Simulations reveal unprecedented details of a star’s evolutionary phase

An international team of researchers have used DiRAC to study a “nuclear burning phase” of a star’s evolution in unprecedented levels of detail and realism.

Most of our understanding of stars and their life cycles come from one-dimensional models, which are severely limited in the amount of detail they can provide. The complex processes inside stars also mean there are many uncertainties which can make these simulations unreliable.

The computational power of DiRAC’s COSMA8 machine at Durham has for the first time enabled a 3D simulation of an entire phase in the life of a 20 solar mass star. Working in three dimensions faithfully captures processes such as convection, and the energy transfer from the star’s convective regions to the surrounding regions where the transfer is radiative. The simulation follows a portion of the star from the early development of the neon-burning phase, fuelling the star’s energy production via fusion to different nuclei such as oxygen, silicon and magnesium, through to its complete exhaustion after a matter of hours or days. The findings, published in the Monthly Notices of the Astronomical Society, provide crucial answers to long-debated questions in stellar physics.

Lead author Federico Rizzuti, a PhD student from Keele University, said:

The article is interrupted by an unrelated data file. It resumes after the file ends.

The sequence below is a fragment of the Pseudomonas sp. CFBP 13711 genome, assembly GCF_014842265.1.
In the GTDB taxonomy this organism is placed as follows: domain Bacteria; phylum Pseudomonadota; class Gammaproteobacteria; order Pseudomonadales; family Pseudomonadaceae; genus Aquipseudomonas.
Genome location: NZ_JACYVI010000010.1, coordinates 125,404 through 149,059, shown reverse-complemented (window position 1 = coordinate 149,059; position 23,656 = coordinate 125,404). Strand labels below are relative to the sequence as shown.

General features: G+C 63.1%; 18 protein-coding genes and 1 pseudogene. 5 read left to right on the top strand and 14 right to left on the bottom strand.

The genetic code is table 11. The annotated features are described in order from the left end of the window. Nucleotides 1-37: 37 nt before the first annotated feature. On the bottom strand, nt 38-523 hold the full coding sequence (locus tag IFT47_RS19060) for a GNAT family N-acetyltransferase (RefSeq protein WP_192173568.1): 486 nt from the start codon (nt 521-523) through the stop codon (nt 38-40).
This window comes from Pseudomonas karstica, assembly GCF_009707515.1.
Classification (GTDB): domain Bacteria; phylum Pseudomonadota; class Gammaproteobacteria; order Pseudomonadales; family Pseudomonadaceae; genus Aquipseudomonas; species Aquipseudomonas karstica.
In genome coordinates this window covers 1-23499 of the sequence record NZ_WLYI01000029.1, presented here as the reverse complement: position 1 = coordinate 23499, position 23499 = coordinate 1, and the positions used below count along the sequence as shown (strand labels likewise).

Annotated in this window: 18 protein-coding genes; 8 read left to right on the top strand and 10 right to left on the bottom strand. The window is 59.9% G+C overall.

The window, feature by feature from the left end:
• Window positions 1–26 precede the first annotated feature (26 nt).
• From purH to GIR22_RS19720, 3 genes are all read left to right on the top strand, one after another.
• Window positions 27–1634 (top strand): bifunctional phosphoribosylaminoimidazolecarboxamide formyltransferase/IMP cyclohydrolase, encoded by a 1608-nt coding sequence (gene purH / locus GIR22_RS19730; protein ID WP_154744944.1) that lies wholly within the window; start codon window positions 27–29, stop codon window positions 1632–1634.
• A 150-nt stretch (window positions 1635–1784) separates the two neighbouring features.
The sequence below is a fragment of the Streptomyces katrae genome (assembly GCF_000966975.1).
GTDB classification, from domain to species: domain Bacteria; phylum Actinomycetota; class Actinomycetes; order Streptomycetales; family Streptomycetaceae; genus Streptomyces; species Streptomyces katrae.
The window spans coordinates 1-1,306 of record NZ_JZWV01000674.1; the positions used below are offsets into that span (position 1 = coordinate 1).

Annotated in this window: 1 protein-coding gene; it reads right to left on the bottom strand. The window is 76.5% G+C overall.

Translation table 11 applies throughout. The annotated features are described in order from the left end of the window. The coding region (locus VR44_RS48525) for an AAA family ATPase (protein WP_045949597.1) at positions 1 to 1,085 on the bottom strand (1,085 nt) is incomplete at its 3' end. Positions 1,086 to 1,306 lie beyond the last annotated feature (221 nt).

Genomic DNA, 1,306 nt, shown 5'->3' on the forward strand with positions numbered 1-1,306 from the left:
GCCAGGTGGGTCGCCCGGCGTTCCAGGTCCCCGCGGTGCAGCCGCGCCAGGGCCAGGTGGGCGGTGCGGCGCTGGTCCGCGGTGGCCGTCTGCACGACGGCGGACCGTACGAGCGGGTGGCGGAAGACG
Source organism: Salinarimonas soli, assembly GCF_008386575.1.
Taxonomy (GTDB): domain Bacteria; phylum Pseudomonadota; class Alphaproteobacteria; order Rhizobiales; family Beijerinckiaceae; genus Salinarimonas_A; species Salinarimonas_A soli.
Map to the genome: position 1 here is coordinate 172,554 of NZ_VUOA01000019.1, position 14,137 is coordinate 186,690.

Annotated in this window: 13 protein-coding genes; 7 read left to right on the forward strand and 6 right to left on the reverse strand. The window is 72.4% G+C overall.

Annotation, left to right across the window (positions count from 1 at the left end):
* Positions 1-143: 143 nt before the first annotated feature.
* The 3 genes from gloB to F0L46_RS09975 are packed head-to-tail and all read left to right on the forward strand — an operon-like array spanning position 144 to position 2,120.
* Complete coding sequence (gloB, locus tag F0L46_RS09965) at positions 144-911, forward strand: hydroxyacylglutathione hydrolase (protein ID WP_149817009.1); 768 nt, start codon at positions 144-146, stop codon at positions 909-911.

“For this new publication, we have run 3D simulations of stellar interiors for long enough to see the evolution of one entire ‘nuclear burning phase’, allowing us to study in detail how a nuclear burning phase develops and eventually dies, particularly the complex interaction between nuclear reactions and turbulence in the stellar layers, with a new degree of precision and realism.

“We have found that the nuclear reactions are really efficient during this phase, and soon they consume all the fuel, halting also the movement of elements across the star’s different layers. We were also able to study which chemical elements were consumed and produced during this phase.
“This will give us new information on how stars live and die, and whether they produce supernova explosions, neutron stars and black holes when they die. Our work demonstrates it is finally possible to simulate long portions of a star’s life with 3D models, and we are sure that soon we will see more: this is why we call it the ‘dawn of 3D stellar evolution’ “

The research was supported by the Science & Technology Facilities Council (STFC), ChETEC COST Action (CA16117) and the EU Horizon 2020 programme.

Link to full research